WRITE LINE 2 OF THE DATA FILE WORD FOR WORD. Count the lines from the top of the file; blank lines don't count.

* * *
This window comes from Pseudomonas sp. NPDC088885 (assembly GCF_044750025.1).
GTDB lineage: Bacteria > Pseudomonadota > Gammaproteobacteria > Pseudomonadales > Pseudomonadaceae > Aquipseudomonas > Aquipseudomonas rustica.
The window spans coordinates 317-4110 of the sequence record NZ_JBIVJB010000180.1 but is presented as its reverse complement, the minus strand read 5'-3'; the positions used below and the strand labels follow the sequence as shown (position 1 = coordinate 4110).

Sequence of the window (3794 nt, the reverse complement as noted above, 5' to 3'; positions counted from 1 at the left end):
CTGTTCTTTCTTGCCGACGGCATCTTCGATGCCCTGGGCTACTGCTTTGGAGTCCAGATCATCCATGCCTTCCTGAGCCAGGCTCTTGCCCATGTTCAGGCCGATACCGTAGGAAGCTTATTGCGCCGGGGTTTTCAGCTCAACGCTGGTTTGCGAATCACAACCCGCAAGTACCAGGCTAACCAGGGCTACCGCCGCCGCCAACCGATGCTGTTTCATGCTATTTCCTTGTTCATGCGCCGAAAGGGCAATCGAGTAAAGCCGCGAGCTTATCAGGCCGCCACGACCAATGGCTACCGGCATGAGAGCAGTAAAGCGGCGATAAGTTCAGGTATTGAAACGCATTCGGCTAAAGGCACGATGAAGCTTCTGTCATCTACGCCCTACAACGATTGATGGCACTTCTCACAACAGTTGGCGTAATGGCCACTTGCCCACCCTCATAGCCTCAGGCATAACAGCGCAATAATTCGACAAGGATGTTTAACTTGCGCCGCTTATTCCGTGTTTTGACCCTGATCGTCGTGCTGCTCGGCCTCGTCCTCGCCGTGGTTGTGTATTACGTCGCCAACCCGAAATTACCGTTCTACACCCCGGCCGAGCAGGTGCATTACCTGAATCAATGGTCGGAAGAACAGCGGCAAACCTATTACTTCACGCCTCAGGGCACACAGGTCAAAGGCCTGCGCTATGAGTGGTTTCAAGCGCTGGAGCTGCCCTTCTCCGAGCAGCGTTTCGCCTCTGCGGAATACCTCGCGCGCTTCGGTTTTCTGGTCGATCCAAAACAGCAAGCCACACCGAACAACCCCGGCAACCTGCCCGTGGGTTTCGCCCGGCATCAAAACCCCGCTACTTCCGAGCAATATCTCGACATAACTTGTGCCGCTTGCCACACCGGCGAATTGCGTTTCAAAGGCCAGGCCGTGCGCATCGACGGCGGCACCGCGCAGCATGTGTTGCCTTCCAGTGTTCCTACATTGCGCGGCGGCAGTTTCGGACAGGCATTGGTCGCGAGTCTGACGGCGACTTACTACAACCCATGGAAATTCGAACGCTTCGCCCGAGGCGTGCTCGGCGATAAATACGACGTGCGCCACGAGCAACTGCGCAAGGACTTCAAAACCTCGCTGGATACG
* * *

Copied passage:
GTDB lineage: Bacteria > Pseudomonadota > Gammaproteobacteria > Pseudomonadales > Pseudomonadaceae > Aquipseudomonas > Aquipseudomonas rustica.